I spoke about Apple as a company and their 95% share claims and you counter that they've just wiped the floor with MS, Palm etc but, wait for it, in smartphones.
AGAIN incorrect. You stated that Apple would lose credibility. The fact that they decisively beat the incumbents in a competive market that folks said they could not means they can say any bloody thing they want and be taken seriously.
Jobs could walk out tomorrow and declare he was going to kick Nintendo's butt next Christmas (2009) and there'd be some seriously perturbed folks at Sony, Nintendo and MS. They would have no clue how he was going to do that but they'd all be worried that he could based on the asskicking he gave RIM and Palm.
Hell, Nintendo is probably already mildly worried given Jobs keeps downplaying aTV and the number of game developers that is now familiar with ObjectiveC and Cocoa. Apple would target the same casual market that Nintendo does. The next Mini/aTV could be one hell of a game box.
Apple has ZERO credibility problems as a result of their marketing or what Jobs says. Your assertion that Apple has some potential issue with credibility because of that 95% marketing thing (which I think you misunderstand ANYWAY) has zero basis in reality.
Great, you counter with something that has absolutely nothing to do with Apple's Mac business. So little in fact that Apple's stated goal for the phone market is 1%.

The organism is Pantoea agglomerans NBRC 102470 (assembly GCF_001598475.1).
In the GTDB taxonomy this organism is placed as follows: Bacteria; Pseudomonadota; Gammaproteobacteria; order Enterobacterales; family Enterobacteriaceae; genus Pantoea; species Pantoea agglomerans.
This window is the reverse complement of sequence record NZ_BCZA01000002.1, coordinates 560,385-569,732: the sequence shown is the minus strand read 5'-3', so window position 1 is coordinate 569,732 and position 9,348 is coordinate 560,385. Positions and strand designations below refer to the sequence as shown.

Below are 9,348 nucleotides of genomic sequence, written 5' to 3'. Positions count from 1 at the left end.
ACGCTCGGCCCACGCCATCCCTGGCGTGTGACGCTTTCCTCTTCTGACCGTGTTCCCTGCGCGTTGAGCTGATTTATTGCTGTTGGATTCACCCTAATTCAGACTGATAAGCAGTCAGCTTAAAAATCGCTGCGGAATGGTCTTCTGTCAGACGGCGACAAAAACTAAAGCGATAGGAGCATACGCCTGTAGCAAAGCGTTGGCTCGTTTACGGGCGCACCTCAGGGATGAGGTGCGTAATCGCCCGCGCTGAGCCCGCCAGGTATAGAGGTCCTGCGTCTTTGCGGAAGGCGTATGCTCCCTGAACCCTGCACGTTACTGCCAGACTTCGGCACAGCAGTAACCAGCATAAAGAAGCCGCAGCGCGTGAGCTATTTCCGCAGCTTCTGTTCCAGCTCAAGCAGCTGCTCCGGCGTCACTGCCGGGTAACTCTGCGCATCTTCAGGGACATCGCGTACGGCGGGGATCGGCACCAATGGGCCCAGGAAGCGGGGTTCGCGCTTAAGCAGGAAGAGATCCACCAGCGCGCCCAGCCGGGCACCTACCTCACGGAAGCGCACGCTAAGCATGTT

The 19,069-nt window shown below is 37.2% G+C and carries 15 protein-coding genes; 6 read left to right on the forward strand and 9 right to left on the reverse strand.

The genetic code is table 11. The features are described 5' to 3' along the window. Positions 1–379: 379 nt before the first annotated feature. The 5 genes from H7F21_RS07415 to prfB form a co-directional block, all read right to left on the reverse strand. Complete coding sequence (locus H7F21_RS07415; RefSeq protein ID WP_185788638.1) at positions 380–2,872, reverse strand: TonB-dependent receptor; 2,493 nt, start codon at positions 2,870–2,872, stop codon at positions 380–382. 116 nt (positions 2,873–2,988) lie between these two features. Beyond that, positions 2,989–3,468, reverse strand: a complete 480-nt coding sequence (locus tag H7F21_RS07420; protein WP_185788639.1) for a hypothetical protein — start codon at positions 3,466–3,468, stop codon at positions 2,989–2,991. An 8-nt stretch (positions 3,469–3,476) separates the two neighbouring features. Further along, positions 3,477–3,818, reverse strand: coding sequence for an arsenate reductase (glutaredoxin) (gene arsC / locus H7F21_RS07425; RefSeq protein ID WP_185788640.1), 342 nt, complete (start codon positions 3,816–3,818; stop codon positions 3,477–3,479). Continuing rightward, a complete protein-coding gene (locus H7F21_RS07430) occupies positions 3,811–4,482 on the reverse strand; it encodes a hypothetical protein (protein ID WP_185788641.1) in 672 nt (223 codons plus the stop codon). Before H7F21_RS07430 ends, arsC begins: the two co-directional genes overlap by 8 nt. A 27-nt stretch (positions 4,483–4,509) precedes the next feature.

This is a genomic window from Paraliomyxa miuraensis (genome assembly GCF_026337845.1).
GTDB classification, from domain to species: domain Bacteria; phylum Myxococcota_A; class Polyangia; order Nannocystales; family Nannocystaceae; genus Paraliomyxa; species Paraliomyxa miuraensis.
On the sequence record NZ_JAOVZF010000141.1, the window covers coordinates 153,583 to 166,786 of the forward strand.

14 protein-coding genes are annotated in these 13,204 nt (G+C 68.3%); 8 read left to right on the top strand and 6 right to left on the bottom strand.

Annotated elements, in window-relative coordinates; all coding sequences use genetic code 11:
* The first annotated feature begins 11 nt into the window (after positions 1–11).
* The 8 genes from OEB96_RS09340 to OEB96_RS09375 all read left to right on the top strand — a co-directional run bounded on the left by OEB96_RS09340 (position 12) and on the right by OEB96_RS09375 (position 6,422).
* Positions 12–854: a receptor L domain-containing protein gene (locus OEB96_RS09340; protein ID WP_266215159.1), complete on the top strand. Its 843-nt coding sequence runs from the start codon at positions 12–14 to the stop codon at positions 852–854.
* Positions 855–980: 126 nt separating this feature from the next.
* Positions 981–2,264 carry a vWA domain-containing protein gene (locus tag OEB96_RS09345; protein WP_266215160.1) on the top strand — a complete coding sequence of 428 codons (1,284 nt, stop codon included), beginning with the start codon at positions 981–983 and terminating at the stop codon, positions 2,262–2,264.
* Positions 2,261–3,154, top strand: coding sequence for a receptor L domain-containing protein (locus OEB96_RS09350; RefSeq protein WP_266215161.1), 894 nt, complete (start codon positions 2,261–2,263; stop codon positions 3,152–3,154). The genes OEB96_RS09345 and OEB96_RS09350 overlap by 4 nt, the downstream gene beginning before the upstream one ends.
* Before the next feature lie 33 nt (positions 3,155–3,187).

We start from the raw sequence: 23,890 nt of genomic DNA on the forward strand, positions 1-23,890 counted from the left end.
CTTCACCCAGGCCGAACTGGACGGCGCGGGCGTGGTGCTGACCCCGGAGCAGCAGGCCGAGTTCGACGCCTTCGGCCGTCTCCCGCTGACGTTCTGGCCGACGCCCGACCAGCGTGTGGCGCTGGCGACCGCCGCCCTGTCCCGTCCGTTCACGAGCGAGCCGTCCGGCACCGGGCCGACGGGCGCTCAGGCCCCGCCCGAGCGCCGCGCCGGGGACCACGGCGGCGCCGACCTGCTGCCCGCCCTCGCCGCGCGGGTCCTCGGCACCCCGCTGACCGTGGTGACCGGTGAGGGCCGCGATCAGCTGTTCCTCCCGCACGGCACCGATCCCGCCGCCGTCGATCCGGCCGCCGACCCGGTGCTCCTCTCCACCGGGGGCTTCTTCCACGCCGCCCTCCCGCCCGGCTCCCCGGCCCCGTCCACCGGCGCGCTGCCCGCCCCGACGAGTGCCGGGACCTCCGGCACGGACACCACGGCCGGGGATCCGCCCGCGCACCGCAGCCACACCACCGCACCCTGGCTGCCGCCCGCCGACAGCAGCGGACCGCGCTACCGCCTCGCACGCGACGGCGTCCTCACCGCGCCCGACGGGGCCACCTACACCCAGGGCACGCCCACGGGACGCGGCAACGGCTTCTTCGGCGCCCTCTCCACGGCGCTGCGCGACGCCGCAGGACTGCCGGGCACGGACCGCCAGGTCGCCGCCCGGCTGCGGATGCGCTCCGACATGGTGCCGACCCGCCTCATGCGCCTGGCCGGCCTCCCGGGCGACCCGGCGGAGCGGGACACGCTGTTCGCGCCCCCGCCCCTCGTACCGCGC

You know, if you're actually going to dissect every line it would actually be helpful to do so next to the line in question because I have no idea what this is in reference to.
That 1% is actually like 15-20% of the smartphone market. They want more of that market because that's where the margins are.
What was 'special' about the special event? New MB and MBPs which everybody was well prepared for because of the leaks. 28% YOY? I need a special event for that?
So you're saying that the new design isn't worthy of a special event? It should have just been a press release like a speed bump because of the leaks.
You don't think that MS/DELL/HP is the Great White of the PC world? Who is then? You say the iPhone is already cheap. Why then did you say:
Cheap is relative. $35,000 is cheap for a BMW. $199 is cheap for an iPhone. You won't be able to buy a BMW for $12,000 nor will you ever get an iPhone as a free phone. Is this concept hard to follow?
As far as Great White analogy goes, yes, MS/Dell/HP are the dominant players for computers but Apple is not their prey. Apple has been more successful at taking share from them than vice versa.
In the smartphone arena, it will not be Apple eaten by Symbian but Symbian eaten by Apple, Android, Linux and Windows. Just like Dell is getting eaten by HP, Apple and others.
It seems you are clutching at straws.
Right. I'm not the one proclaiming that iPhone sales were "grim" in summer of 2007 and that Symbian is going to eat the iPhone for lunch in the coming year.